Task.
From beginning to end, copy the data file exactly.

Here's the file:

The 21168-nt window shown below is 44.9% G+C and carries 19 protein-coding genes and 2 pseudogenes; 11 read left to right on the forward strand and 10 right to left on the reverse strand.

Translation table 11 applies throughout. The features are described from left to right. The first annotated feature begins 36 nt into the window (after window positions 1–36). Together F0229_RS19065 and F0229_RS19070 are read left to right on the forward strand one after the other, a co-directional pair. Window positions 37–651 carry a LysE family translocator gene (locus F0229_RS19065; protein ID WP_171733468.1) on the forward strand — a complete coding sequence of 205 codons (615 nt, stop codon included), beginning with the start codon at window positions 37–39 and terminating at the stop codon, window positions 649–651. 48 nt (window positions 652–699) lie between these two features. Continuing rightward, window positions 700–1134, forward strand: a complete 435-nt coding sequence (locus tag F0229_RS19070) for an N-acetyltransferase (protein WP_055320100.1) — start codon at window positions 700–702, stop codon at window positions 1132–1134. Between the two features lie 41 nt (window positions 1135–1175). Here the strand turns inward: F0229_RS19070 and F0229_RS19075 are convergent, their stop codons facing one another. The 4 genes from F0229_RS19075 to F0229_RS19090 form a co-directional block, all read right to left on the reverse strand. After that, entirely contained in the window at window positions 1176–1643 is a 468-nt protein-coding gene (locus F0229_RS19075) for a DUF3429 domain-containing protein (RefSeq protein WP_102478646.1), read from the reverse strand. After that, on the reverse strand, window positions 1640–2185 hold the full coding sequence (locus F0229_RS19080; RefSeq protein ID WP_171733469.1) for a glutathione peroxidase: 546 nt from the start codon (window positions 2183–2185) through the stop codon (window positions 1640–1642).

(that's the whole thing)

The 21168-nt window shown below is 44.9% G+C and carries 19 protein-coding genes and 2 pseudogenes; 11 read left to right on the forward strand and 10 right to left on the reverse strand.

Translation table 11 applies throughout. The features are described from left to right. The first annotated feature begins 36 nt into the window (after window positions 1–36). Together F0229_RS19065 and F0229_RS19070 are read left to right on the forward strand one after the other, a co-directional pair. Window positions 37–651 carry a LysE family translocator gene (locus F0229_RS19065; protein ID WP_171733468.1) on the forward strand — a complete coding sequence of 205 codons (615 nt, stop codon included), beginning with the start codon at window positions 37–39 and terminating at the stop codon, window positions 649–651. 48 nt (window positions 652–699) lie between these two features. Continuing rightward, window positions 700–1134, forward strand: a complete 435-nt coding sequence (locus tag F0229_RS19070) for an N-acetyltransferase (protein WP_055320100.1) — start codon at window positions 700–702, stop codon at window positions 1132–1134. Between the two features lie 41 nt (window positions 1135–1175). Here the strand turns inward: F0229_RS19070 and F0229_RS19075 are convergent, their stop codons facing one another. The 4 genes from F0229_RS19075 to F0229_RS19090 form a co-directional block, all read right to left on the reverse strand. After that, entirely contained in the window at window positions 1176–1643 is a 468-nt protein-coding gene (locus F0229_RS19075) for a DUF3429 domain-containing protein (RefSeq protein WP_102478646.1), read from the reverse strand. After that, on the reverse strand, window positions 1640–2185 hold the full coding sequence (locus F0229_RS19080; RefSeq protein ID WP_171733469.1) for a glutathione peroxidase: 546 nt from the start codon (window positions 2183–2185) through the stop codon (window positions 1640–1642).